Since I’m still recovering from breast reduction surgery Rich is carrying both backpacks. Thankfully, the train station connects to a metro stop with a dedicated walkway so for our train ride to Mysore we again avoided a taxi trip. To enter the metro system you have to put your bags through a scanner, and then be wanded by a security guard, men to one side and ladies to the other in a small curtained booth. My first time I actually stopped for the wanding, but my second time I followed the lead of the local in front of me who didn’t even break stride as she passed through the curtains.
Our destination, Mysore, is less friendly to walking trips. For starters it’s hotter here, up to 90f/32c in the afternoon, and sidewalks are not standard. We feel a bit like square pegs in round holes, but we persevere, heading out in the morning to walk to what we can, and taking auto rickshaws back in the heat of the day.
A friend in SF sent us a link to a map of step wells in India (thank you Gisela!), and we took a taxi to this one a bit outside of town. This is a fairly simple stepwell, many are much more ornate. Built to capture water and as temples, construction of these stepwells hit its peak during Muslim rule from the 11th to 16th century – per Wikipedia.
Built in the 8th century this Kalyani, or stepwell, was cleared of garbage and restored in the past few years.
Stepwell visit complete, we had our taxi driver head back towards town and drop us off to wait for the train museum to open. Sitting on a wall in the shade and watching Sunday morning activities was actually quite nice. On our last trip to India I don’t remember being able to sit unmolested by curious or begging locals. Here in Mysore, although there aren’t many tourists back yet, most folks walk by us with only a curious look (Rich is quite tall and I have purple hair, so not unexpected.), a smile, or an offer of an auto rickshaw.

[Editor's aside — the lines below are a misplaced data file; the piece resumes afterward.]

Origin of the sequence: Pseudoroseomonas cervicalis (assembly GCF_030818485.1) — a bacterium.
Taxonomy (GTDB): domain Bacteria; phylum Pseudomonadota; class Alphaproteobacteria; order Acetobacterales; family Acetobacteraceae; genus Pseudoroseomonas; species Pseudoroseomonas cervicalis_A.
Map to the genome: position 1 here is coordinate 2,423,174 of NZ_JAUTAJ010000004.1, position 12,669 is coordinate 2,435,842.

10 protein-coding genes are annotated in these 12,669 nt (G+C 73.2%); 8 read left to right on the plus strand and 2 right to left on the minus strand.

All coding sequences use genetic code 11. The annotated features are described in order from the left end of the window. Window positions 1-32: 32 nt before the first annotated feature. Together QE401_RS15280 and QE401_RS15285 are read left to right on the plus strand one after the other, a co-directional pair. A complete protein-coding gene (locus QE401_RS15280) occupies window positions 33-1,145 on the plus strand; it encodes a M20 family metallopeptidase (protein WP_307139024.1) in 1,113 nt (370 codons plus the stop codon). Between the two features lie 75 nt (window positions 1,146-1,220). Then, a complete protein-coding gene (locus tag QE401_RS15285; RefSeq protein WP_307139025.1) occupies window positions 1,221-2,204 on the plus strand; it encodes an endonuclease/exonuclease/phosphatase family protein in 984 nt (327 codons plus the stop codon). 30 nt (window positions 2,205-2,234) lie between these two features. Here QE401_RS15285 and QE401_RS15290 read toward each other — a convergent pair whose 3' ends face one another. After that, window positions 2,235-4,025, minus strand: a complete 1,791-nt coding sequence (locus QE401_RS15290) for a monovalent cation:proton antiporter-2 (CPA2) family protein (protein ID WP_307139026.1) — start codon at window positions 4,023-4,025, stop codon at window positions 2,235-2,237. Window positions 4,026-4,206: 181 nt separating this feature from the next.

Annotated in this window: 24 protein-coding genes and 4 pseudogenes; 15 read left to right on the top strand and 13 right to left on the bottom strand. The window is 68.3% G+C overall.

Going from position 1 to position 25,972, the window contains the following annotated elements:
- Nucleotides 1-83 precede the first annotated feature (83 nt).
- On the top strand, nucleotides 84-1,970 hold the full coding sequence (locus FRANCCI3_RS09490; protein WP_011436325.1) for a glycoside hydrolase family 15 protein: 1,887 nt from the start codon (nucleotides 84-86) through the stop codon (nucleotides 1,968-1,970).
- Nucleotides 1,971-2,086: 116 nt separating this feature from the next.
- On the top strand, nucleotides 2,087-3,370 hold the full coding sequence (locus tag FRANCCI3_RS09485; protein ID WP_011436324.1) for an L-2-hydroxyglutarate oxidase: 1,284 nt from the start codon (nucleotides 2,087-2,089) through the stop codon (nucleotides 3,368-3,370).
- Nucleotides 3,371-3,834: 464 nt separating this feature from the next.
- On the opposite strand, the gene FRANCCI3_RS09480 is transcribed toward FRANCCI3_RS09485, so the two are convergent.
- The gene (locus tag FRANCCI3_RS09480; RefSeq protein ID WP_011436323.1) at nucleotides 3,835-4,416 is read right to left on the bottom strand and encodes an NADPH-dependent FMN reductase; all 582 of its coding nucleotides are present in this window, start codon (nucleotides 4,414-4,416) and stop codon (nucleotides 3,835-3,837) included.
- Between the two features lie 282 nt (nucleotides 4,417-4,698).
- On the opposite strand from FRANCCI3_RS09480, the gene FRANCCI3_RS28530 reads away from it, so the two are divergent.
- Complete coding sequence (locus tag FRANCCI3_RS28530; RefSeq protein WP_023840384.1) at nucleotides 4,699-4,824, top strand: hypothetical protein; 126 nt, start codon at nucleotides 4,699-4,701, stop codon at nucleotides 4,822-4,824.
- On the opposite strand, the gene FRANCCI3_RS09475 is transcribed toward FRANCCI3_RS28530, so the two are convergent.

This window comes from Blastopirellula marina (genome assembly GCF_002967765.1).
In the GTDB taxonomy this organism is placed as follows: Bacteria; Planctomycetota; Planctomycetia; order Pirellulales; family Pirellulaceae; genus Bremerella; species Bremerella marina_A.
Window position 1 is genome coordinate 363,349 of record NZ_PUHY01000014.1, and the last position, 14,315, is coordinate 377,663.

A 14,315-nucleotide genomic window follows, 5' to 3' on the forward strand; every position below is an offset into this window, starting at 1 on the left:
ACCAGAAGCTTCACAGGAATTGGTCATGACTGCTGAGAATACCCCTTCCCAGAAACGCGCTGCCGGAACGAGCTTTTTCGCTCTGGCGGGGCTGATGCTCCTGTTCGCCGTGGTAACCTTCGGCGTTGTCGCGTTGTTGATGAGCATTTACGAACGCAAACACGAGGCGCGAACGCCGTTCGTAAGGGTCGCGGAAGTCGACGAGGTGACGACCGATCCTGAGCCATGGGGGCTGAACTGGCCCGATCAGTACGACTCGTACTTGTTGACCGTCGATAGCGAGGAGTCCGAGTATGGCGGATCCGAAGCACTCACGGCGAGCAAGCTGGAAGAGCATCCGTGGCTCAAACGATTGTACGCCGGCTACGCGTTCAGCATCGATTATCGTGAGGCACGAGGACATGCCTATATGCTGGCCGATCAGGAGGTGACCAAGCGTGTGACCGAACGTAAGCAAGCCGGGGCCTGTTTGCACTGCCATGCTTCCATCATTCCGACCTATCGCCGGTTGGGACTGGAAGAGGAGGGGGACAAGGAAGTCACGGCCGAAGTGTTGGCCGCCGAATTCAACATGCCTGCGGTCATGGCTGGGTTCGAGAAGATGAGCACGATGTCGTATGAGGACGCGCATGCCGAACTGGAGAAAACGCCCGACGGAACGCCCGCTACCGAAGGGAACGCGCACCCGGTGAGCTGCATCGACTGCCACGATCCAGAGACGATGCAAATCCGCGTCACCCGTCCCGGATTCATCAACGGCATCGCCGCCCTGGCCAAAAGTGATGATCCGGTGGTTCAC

It pains me to be reminded that so much of the history tourists are encouraged to see and celebrate in India is colonial history. The railway has its roots in British rule. From an article by The Wire.IN “Between 1850 and 1910, 94% of Indian broad gauge locomotives were built in Britain and only 2.5 in India. During the Second World War, preconditions for purchases from outside of Britain were relaxed but still the overall balance remained disproportionately tilted in favour of Britain. Thus, prior to independence in 1947, India imported 14,420 locomotives from Britain, built 707 itself and purchased 3,000 from other countries.” However, we were pleased to see what to us are very familiar planning presentations for the ongoing improvements and upgrades to Indian Rail.
Although Mysore requires more auto rickshaw trips we are managing to walk to some destinations in the morning. The zoo. The Mysore Palace – which is the second most visited attraction in India after the Taj Mahal, apparently.